At most offices, lying back and kicking your feet up is a good way to draw stares and contempt. But a pair of Bay Area engineers think a chair-and-desk combo that switches between sitting, standing, and reclining positions is the next big tool for worker productivity and health.

The idea for the Altwork Station, as the project is called, started in 2010, when engineer and serial entrepreneur John Speicher injured his back playing hockey and couldn't sit in a regular chair for 10 minutes without feeling pain. So he started experimenting with creating a reclining workspace, and liked it so much that he stuck with it after his back healed and he could sit normally.

The desk is scheduled to hit the market in mid-2016 at a price of $5,900. Altwork, which has raised more than $1 million in seed and angel funding, hasn't released the number of pre-orders it has received, but co-founder Che Voigt, who is also a serial entrepreneur, says it is "far beyond anything we hoped for." 

The desk has a layer of steel under the surface and comes with a magnet kit, which keeps the keyboard and mouse in place. A series of buttons on the desk can make the seat rise or recline, and controls a metal arm holding the computer monitor.

Many entrepreneurs have tried to rethink the standard office desk in recent years, as studies have shown that sitting for long stretches of time is correlated with health problems like obesity, cardiovascular disease, and cancer. Standing desks, which have become a popular alternative, also have drawn scrutiny after research showed that standing for long periods is associated with an increased risk for developing varicose veins and muscle fatigue. A variety of products aiming to address that issue have popped up recently, including a desk that resembles a hamster wheel and balancing platforms that keep your legs moving while you work.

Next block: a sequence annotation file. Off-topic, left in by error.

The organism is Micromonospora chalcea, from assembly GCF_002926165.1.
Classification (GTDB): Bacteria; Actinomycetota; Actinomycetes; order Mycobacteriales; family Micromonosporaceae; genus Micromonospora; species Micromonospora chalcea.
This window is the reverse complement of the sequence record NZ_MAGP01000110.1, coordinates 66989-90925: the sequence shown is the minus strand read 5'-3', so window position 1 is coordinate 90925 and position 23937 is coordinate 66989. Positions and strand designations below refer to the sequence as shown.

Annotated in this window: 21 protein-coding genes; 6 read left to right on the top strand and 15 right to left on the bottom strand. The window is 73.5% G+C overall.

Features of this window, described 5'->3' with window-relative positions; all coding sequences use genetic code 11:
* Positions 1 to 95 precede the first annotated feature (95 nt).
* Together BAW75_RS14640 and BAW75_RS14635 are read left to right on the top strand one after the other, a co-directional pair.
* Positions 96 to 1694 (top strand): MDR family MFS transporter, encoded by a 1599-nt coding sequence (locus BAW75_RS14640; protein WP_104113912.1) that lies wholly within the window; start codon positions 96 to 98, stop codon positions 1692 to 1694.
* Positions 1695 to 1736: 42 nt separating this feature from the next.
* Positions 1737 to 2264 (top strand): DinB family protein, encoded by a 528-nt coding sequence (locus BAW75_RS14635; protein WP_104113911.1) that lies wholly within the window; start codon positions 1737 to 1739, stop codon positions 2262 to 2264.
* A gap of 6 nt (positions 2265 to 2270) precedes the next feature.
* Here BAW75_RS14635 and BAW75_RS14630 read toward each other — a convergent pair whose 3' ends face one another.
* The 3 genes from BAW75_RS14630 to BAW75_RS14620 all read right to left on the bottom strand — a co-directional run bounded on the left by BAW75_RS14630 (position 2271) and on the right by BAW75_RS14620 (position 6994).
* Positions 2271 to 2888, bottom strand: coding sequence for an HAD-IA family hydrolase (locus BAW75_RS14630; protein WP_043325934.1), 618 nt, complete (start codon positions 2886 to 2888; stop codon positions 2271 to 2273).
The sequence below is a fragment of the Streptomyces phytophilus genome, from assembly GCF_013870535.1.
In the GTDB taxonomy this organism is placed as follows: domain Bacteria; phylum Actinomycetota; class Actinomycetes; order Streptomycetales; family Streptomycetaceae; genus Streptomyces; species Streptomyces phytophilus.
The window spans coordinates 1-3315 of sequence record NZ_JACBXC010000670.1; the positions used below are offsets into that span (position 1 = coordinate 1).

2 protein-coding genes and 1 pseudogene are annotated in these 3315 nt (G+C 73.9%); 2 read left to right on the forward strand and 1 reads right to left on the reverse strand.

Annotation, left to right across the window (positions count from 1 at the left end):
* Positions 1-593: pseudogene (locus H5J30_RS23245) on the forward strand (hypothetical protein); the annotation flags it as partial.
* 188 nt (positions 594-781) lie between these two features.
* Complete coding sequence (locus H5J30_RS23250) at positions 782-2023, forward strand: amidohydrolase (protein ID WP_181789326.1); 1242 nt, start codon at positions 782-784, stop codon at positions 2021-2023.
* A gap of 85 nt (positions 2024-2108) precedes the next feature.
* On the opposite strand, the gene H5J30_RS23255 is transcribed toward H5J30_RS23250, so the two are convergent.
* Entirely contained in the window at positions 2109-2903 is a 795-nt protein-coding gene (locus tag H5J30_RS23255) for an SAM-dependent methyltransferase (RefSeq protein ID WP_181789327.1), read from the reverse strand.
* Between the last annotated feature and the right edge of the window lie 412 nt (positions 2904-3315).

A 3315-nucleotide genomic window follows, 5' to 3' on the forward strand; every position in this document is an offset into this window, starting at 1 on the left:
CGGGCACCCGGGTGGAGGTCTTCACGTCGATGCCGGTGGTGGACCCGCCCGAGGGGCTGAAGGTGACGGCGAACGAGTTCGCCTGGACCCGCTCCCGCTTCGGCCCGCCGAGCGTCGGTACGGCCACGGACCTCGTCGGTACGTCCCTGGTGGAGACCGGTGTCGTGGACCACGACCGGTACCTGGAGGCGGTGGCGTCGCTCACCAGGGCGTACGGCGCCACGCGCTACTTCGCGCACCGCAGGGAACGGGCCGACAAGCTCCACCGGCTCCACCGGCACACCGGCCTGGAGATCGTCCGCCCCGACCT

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Alan Hedge, an ergonomics professor at Cornell University who studies the health effects of workplace design, says that the key to staying healthy at a desk job is switching positions throughout the day. That idea was the inspiration for Altwork's chair, which easily transitions between a wide range of positions.

Voigt says he likes to start off the day standing, and switches to sitting before lunch. He paces when talking on the phone, so he switches back to a standing position during calls so he can still access his computer. "And if I'm going to do a passive activity, like watching a video, I'll do it laid back," Voigt says.

Of course the Altwork Station isn't for everyone--or for every office. If you keep a pen and paper on your desk, for instance, they will fly off when you switch to a reclining position. "If your computer activities can be replaced with a tablet, it's probably not for you," says Voigt, who thinks the desk will be most popular among Silicon Valley types. "It's designed for the person who designed that tablet."

For a closer look at the desk, check out the video below.